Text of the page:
For those who are not at Mass regularly: we welcome you when you are here and are happy the Mass is still on your radar of things to do.  We also invite and encourage you to put it more at the center of your routine.  Let the Mass determine your schedule rather than your schedule determine whether you go to Mass at all. 

Culturally, it seems to be in vogue that once or twice a month is good enough.  It is not.  The call of Scripture, Old and New Testament, is to put God first by weekly attendance at the Liturgy.  “Keep holy the Sabbath” means every week – for us as Catholics, Sunday Mass.  The Letter to the Hebrews (10:25) reminds us that we ought not to absent ourselves from the assembly (that is, gathering for Mass) as some do.  We are told that it was Jesus’ own custom to go to the synagogue every Sabbath and that whenever He was in Jerusalem, He would go to the Temple.  The Apostles and disciples of the Lord did the same and that is where our own Tradition began.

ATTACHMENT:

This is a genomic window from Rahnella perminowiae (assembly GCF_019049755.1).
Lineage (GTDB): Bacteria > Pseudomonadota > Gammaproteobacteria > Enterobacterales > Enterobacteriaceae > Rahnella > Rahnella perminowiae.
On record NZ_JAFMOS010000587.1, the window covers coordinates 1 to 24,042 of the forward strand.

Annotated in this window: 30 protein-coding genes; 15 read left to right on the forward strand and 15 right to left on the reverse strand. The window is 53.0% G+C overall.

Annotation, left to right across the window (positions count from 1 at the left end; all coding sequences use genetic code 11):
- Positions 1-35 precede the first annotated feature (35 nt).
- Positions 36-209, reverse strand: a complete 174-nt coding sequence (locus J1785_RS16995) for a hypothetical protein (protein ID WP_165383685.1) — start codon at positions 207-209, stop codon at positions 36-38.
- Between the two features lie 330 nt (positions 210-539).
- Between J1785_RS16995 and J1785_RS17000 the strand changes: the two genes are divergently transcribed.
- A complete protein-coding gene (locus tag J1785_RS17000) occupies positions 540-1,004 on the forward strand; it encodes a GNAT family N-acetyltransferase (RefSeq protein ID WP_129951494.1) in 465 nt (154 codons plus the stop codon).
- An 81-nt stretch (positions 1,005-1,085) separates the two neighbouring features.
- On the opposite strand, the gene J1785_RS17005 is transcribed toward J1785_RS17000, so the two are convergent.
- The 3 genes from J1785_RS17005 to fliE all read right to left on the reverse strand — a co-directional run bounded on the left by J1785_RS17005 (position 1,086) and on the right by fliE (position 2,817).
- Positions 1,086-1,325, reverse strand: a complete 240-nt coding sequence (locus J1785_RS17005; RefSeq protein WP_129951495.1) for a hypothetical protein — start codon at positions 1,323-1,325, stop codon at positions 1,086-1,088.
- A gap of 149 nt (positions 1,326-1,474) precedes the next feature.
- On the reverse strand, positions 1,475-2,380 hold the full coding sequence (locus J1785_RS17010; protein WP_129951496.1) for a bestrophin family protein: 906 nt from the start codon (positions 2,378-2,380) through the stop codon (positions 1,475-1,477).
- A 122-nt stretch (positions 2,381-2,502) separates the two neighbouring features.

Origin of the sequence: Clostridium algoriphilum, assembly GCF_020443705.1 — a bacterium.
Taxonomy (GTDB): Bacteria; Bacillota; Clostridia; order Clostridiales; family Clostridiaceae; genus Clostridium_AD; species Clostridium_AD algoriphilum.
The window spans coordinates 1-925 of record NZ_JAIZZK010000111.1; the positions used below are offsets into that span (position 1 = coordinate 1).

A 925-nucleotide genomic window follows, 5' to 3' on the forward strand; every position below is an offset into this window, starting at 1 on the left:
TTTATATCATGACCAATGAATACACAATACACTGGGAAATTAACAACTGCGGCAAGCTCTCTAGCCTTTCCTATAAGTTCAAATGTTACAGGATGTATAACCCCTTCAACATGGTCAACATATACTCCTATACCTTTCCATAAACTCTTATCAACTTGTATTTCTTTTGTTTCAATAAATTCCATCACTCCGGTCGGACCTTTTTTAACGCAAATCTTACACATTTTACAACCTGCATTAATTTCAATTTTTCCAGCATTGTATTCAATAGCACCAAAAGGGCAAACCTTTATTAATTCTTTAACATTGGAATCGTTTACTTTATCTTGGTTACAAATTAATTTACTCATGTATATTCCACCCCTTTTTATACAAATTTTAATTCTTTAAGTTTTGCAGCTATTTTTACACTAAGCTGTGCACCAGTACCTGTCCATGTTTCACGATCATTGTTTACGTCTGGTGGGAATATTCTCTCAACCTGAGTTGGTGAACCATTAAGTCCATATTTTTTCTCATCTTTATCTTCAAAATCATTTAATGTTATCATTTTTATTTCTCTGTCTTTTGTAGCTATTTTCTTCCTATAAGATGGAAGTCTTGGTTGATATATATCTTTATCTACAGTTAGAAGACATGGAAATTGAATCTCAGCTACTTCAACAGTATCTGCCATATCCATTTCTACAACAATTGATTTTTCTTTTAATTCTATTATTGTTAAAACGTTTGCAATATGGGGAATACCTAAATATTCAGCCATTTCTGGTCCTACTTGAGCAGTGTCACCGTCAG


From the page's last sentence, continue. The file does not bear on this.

At Mass, we learn to welcome.  We hear God’s Word through Scripture.  We are fed and nourished by the Sacrament of the Eucharist.  And we hear the call to go out to all the world.  The tools we need to share Jesus with the world are available to us in the most complete form always and only at that the Mass.

Sunday, July 19, 2015

A Word from Your Pastor - July 19

Dear Parishioners:

The 2015 St. Timothy Festival is now history.  The dates are set for next year:  July 8-9, 2016.  Put it on your calendar and begin a countdown!  What did you notice about this year that can be improved?  What did you enjoy that needs to be repeated?  How will you and your family take up a greater responsibility for the Mission of the Church during Festival time – Welcome, Hospitality and Discipleship?